Unfortunately, banks are under enormous pressure at the moment to meet regulatory requirement, improve IT infrastructures and respond to increasing external competition. As a result, they face many competing priorities for their time and resource. Fortunately, the big advantage a service such as Paym has over other new payment launches is it has time on its hand. There are no significant commercial pressures for it to be an overnight success. However, this can be a double edged sword.
The commercial challenge
Banks do not make money out of the Paym service, rather it is extension of their overall mobile banking offering. The big commercial challenge that Paym faces, which distinguishes it from direct debits, is there are few incentives for the parties involved. Direct debits worked because DD was commercially beneficial to corporates (who could reduce costs), to banks (who could charge corporates) and to users (who could save time, effort and money off their bills). With Paym there is a benefit to consumers and potentially small businesses, but for the banks it is mostly a cost.
In the long term it could save banks money if it further reduces cash and cheque usage, but I doubt this is a significant factor for banks. Nevertheless, while there is not a direct commercial incentive, services such as Paym enrich their customer experience which can support customer recruitment, engagement and retention. Arguably, this in itself represents a significant incentive for banks.
User experience is also cited as a potential issue for Paym. At present, a typical Paym user looking to access the service will need to log on to their banking app and then search through the various features to find it. Inconsistency of branding/labelling doesn’t help here and depending on who you bank with, the quality and experience will vary. However, over time we expect this to improve. Innovation and competition to retain customers will likely lead to advances in how we log onto our banking apps and the user interface, which in turn will make it easier for customer to access and use Paym.
Alternatively, banks could decide to unbundle Paym and other payments functionality into a dedicated payments app. This could help raise the profile of Paym as a dedicated brand among consumers and ensure a more streamlined payments process. Looking around the world, the runaway success of the Swish P2P service in Sweden shows how a simple, dedicated, and externally branded payments service can quickly capture consumer loyalty. Personally, I expect that Paym will for the most part remain a service offered as part of the banks’ own-branded mobile banking app.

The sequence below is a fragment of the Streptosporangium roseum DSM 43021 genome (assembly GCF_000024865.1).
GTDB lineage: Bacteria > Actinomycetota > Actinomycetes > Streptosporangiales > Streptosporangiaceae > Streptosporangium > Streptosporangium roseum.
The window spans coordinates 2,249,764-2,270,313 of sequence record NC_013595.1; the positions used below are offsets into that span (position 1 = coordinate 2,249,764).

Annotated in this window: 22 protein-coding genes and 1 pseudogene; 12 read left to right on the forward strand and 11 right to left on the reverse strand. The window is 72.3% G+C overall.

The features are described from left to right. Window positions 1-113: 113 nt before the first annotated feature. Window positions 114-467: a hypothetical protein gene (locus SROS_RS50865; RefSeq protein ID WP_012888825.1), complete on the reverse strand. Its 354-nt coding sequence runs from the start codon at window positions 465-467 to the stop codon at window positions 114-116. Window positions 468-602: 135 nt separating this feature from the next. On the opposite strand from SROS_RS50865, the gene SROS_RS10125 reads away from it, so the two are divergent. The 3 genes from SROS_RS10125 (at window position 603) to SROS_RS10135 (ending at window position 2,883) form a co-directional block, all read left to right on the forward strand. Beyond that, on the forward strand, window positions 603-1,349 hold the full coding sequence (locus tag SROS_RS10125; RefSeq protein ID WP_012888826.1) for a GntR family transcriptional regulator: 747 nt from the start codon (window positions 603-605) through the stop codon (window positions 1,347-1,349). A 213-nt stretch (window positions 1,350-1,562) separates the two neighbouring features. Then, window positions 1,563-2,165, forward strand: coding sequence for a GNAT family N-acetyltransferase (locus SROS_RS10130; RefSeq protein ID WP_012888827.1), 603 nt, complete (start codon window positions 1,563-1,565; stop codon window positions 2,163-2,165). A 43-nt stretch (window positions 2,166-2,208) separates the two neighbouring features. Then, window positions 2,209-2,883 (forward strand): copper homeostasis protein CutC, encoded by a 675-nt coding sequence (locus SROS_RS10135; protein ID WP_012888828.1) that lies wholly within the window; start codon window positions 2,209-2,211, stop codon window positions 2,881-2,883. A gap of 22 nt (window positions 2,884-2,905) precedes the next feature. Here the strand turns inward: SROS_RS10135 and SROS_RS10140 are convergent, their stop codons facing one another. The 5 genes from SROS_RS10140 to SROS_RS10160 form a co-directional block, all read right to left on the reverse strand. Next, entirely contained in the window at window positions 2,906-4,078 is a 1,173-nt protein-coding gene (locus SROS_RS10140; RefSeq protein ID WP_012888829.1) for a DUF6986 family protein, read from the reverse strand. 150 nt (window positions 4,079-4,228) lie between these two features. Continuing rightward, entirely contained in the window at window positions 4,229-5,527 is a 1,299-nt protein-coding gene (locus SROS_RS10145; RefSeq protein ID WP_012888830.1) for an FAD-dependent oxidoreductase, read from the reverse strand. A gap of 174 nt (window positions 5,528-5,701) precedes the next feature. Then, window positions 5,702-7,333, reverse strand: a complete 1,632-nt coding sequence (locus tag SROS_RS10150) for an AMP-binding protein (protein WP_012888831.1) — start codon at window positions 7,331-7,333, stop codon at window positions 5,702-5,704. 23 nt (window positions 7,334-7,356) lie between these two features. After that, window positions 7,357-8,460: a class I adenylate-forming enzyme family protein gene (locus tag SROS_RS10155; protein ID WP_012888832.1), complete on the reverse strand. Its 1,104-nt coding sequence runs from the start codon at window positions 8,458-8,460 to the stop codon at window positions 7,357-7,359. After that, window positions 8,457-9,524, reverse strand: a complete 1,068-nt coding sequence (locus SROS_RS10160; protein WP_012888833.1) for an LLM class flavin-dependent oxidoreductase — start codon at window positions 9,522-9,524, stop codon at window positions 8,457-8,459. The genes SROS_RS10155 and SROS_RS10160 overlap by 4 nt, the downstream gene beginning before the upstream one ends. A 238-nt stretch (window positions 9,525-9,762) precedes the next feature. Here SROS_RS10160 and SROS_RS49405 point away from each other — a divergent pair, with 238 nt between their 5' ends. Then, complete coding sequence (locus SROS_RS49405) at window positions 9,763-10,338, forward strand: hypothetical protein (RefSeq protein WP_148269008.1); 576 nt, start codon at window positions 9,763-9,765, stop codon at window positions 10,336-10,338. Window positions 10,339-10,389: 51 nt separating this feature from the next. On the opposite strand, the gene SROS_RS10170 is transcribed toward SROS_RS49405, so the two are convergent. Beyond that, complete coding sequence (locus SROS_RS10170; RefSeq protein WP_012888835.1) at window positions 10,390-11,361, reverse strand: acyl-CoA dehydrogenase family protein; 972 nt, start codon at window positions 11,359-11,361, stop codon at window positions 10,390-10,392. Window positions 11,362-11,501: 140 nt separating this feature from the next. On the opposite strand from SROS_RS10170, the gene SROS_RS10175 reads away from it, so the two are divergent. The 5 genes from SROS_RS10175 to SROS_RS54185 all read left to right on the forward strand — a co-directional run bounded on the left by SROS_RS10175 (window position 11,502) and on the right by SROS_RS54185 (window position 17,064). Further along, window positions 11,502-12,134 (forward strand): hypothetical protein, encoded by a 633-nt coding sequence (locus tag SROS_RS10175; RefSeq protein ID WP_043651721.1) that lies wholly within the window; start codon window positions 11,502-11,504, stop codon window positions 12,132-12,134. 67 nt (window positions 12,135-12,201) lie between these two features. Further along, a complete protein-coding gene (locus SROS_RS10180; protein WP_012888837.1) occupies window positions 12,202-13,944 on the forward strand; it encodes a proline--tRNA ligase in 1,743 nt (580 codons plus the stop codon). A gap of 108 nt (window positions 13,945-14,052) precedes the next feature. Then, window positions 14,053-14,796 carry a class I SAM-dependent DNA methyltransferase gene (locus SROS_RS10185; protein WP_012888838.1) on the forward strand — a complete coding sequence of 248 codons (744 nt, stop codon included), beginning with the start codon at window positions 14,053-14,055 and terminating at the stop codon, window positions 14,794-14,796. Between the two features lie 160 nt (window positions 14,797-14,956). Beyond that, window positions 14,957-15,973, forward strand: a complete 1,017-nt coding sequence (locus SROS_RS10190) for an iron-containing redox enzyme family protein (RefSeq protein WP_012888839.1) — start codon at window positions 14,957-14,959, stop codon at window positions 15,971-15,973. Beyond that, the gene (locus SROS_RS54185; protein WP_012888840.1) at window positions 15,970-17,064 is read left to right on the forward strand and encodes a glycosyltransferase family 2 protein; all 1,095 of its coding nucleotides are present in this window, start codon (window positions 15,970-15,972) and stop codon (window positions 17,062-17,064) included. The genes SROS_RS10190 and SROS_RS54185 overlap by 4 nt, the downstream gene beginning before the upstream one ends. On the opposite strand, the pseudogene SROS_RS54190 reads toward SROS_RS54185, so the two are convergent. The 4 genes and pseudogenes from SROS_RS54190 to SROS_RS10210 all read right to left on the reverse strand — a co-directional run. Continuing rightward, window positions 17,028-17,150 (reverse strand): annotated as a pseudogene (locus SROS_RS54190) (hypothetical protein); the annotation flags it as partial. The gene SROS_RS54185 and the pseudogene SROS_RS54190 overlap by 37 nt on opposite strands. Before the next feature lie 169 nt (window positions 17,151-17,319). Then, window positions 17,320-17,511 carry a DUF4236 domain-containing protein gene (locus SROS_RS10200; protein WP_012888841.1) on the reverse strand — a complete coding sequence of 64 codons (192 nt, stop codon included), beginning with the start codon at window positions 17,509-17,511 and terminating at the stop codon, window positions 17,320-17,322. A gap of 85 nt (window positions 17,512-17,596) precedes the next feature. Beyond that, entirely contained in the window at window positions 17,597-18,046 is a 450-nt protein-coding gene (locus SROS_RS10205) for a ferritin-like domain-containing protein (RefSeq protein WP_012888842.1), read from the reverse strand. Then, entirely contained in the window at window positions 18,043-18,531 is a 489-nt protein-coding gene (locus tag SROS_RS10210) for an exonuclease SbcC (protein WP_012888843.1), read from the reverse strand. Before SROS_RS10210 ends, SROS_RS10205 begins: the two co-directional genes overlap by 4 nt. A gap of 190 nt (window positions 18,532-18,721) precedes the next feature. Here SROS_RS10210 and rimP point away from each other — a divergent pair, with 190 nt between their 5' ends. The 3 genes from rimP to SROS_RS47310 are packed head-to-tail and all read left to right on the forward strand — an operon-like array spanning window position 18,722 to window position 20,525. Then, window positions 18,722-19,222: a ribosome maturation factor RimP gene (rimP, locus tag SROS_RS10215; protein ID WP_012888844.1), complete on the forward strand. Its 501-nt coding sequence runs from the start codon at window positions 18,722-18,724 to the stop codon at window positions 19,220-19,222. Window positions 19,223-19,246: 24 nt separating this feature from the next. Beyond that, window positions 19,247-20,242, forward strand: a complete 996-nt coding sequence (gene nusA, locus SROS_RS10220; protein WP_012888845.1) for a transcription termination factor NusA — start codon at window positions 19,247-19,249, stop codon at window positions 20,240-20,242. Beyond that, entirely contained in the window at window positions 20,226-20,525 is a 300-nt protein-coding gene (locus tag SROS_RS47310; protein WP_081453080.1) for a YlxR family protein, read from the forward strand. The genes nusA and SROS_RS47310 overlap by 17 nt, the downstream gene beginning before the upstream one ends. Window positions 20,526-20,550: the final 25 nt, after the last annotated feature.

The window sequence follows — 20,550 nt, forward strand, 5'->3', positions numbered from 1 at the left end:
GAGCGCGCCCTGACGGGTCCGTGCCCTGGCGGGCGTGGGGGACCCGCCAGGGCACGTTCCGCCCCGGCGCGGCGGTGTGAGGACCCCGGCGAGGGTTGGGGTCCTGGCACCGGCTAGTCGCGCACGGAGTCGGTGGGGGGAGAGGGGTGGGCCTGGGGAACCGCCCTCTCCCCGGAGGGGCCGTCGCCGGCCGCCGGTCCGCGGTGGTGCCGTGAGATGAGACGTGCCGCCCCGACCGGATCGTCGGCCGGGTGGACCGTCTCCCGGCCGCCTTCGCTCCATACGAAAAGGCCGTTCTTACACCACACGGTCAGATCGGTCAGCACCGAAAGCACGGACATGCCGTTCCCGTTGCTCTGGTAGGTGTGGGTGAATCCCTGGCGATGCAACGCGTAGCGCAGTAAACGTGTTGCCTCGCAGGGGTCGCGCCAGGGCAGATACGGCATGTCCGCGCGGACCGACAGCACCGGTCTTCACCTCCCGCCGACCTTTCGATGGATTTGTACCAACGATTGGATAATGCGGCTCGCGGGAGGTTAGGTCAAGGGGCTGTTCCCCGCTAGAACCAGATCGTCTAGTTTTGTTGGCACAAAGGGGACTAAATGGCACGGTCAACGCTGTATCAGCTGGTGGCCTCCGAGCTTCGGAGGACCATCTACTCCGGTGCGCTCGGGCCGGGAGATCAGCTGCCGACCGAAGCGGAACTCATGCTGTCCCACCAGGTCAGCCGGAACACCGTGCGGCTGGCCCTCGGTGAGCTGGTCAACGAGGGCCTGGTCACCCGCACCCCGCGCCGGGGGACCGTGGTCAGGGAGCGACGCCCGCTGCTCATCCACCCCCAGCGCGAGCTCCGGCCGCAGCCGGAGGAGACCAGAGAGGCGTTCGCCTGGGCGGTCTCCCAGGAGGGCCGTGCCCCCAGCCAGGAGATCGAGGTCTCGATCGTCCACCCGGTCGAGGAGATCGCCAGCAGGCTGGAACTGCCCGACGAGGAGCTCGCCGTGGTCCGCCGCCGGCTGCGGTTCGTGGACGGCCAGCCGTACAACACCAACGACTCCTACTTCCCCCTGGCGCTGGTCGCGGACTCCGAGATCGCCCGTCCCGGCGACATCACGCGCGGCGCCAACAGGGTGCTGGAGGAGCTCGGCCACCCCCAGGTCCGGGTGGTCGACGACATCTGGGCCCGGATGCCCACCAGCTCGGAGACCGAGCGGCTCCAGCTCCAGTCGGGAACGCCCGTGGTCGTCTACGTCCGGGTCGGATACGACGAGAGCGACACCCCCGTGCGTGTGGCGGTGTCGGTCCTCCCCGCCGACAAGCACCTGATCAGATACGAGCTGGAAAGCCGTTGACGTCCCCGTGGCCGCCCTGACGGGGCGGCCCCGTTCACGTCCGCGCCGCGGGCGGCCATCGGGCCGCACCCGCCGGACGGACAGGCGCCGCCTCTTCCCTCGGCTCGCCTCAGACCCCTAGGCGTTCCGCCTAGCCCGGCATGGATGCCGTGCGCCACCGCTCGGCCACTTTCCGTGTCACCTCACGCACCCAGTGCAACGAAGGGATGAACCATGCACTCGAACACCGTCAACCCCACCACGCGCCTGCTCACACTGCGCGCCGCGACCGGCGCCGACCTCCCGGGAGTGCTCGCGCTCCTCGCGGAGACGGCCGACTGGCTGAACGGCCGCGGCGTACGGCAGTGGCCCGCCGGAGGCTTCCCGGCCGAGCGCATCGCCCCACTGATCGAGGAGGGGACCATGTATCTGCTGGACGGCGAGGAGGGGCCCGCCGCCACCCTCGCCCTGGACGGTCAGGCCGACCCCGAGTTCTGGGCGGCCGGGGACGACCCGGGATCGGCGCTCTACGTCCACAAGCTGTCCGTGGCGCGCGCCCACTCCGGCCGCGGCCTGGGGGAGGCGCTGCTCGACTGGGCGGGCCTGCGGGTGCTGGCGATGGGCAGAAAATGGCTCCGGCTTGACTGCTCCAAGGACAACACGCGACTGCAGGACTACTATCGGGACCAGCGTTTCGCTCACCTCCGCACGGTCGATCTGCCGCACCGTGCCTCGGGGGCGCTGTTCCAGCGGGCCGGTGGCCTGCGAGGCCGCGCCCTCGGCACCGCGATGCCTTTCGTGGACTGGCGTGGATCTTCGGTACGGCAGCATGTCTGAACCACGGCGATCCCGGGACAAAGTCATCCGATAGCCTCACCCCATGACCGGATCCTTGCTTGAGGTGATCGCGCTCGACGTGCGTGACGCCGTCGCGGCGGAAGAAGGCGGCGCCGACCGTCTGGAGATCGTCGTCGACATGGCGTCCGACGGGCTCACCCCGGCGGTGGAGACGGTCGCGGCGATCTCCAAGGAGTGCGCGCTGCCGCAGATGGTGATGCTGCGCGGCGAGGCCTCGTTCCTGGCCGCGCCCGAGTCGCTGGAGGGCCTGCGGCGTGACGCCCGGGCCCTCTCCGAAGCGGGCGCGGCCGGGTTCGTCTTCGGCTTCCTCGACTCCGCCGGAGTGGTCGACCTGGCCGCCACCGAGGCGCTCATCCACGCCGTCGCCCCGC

According to a 2015 survey by Forrester, just 16 percent of mobile phone users have used a mobile finance/banking app in the last month, and over half were between the ages of 18 to 34. This is equivalent to roughly 8.3 million adults using mobile banking apps in the last month. What’s more, as the chart below shows, based on mobile banking app usage in the previous three month period, apart from checking balance and transaction history, more advanced functions, such as payments are still relatively uncommon.
Sample Size: 2820; Base: UK Online Adults 16+ (Online Weekly or More) who are banking customers with a mortgage, personal loan, credit card, current account, or savings account and who use a mobile phone.
Source: Forrester, European Consumer Technographic Financial Services Survey, 2015
This is not to dismiss the impact of mobile banking, it is just to give a little perspective. Mobile banking is a well-documented success in recent years and correctly cited as a major factor in the changing face of consumer banking. However, it is still a relatively niche product, highly concentrated among specific demographics and mainly used for very basic tasks. We expect this to change over coming years with payments becoming an increasingly important component of this.
As Paym is a product that is affected by network effects, while mobile banking per se is not, the success of Paym will largely be dependent within this future evolution of mobile banking. Paym effectively needs mobile banking to be a mass market product. How quick this evolution will be is anyone’s guess, but for Paym to become mainstream might take a while. While the window of opportunity is not indefinite, especially with rival P2P services available using alternative proxies, time is not necessarily a factor that defines its success.